True, there's no substitute for the in-person interview to thoroughly assess job candidates. Some organizations now also incorporate video interviewing and find it's a useful technology tool for certain situations. Let's briefly review the broad benefits and drawbacks to the video interview.
1. It's a great replacement for phone screening interviews.
2. Candidates or employers don't have to pay interview travel expenses.
3. It's a time-saver for both candidate and employer compared to in-person interview.
4. Employed candidates don't have to take time off work to travel for interview.
5. Interview can be recorded to review again or play for colleagues.
6. Video interviewing provides the chance to assess body language and get visual cues not possible with phone interview.
1. All candidates must have access to a computer or internet.
2. Connectivity problems can arise, making it difficult to communicate easily or to hear what the candidate is saying.
3. Delays can occur in transmission across the internet, causing you to "step on" the candidates' responses, or vice versa.
4. Some candidates are not comfortable being "on-camera" and may not present as well as they would in a person-to-person situation.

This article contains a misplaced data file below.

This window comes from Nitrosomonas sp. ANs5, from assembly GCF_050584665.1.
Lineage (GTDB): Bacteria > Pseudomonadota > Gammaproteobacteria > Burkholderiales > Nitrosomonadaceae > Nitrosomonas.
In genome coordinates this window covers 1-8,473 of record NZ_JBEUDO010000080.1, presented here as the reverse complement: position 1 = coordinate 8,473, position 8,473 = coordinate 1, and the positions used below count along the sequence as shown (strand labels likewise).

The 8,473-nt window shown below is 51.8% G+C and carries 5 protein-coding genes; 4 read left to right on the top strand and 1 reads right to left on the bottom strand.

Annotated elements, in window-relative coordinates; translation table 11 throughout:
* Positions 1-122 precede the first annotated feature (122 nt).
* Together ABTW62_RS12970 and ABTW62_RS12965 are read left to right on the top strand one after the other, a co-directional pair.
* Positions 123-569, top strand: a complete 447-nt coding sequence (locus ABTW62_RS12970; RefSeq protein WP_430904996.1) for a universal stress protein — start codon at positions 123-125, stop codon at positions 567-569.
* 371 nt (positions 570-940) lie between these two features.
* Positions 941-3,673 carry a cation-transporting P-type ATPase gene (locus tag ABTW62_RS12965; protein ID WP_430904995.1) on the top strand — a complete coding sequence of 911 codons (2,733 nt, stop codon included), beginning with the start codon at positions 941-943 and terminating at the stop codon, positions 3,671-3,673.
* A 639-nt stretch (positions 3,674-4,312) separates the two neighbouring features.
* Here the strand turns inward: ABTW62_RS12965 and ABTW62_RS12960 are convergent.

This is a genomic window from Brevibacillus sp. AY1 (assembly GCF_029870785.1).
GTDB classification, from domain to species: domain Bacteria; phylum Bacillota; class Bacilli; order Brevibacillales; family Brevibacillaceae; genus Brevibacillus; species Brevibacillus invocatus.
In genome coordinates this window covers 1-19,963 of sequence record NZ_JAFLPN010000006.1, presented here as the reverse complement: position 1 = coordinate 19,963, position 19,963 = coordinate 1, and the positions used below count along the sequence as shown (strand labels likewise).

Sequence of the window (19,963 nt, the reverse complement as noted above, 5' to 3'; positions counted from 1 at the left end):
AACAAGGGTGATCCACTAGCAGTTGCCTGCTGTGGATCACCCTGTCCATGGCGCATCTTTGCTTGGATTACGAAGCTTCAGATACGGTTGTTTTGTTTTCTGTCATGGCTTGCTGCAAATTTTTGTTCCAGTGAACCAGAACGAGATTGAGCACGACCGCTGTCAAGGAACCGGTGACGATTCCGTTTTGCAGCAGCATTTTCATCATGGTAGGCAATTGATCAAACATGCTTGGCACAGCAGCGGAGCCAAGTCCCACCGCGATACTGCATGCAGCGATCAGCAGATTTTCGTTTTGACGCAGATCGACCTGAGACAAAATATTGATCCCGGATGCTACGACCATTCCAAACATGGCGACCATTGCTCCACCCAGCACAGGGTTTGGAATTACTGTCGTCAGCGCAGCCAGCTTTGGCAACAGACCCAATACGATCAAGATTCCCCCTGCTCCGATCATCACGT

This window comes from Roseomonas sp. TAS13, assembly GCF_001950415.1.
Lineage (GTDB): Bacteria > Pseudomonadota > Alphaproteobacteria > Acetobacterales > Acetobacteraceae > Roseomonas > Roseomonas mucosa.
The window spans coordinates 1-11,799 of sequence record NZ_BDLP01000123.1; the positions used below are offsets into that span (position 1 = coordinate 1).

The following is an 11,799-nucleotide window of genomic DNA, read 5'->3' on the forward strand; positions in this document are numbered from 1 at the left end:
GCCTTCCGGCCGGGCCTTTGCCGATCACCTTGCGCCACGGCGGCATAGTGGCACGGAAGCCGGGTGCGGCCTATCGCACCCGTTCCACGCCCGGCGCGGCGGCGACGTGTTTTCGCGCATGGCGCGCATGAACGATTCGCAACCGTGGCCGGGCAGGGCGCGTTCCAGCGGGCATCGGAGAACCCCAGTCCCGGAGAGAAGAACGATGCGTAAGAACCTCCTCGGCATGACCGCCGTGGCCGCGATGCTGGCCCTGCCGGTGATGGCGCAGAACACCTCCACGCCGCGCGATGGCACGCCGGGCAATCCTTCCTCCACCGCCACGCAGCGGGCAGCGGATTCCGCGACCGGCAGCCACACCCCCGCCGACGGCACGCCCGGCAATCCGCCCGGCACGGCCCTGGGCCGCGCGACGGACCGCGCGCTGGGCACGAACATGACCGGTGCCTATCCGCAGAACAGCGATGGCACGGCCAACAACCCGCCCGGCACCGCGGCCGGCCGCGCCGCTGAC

5. Bad lighting can make it hard to visualize the candidate or present an unflattering view.
6. This method doesn't work for top level management positions.
Let's examine the two main methods for conducting video interviews and look at their pros and cons.
Live streaming interviews
This technique is popular because it allows two people to speak and see each other in a live format. It's as close to an in-person interview as you can get. You can assess how a candidate responds on-the-fly to challenging questions. You're able to evaluate body language and communication skills.
Skype is a free web-based program often used for video interviewing. Apple has a mobile video calling application called FaceTime that can also be used for live stream interviews. There are also paid services that offer the ability to have multiple people on a video call.
Recorded (asynchronous) interviews
In this method, the interviewer sends questions in advance to the candidate and he or she records their responses on a video format. This approach has advantages for both candidate and interviewer. It lets the employer review the video when convenient; candidates get time to reflect on their answers before recording the video. However, there are also obvious drawbacks to the recorded video interview, especially for the employer. There is no direct interaction possible and no opportunity to evaluate how a candidate performs in a live, pressure situation.
Video interview tips
1. Keep in mind that both candidate and employer will be assessing one another. Clean up your desk/computer area so there's minimal clutter showing.
2. If you're doing a live streaming interview, make sure the program is working properly and that you understand how it works.
3. Dress appropriately - don't wear loud or distracting prints.
4. Do your video interviewing in a quiet location where there won't be distractions on either end - such as ringing phones, barking dogs, loud conversations, or TV noise.
Video interviewing has a place in candidate selection as long as you understand its limitations. Have you participated in a video interview?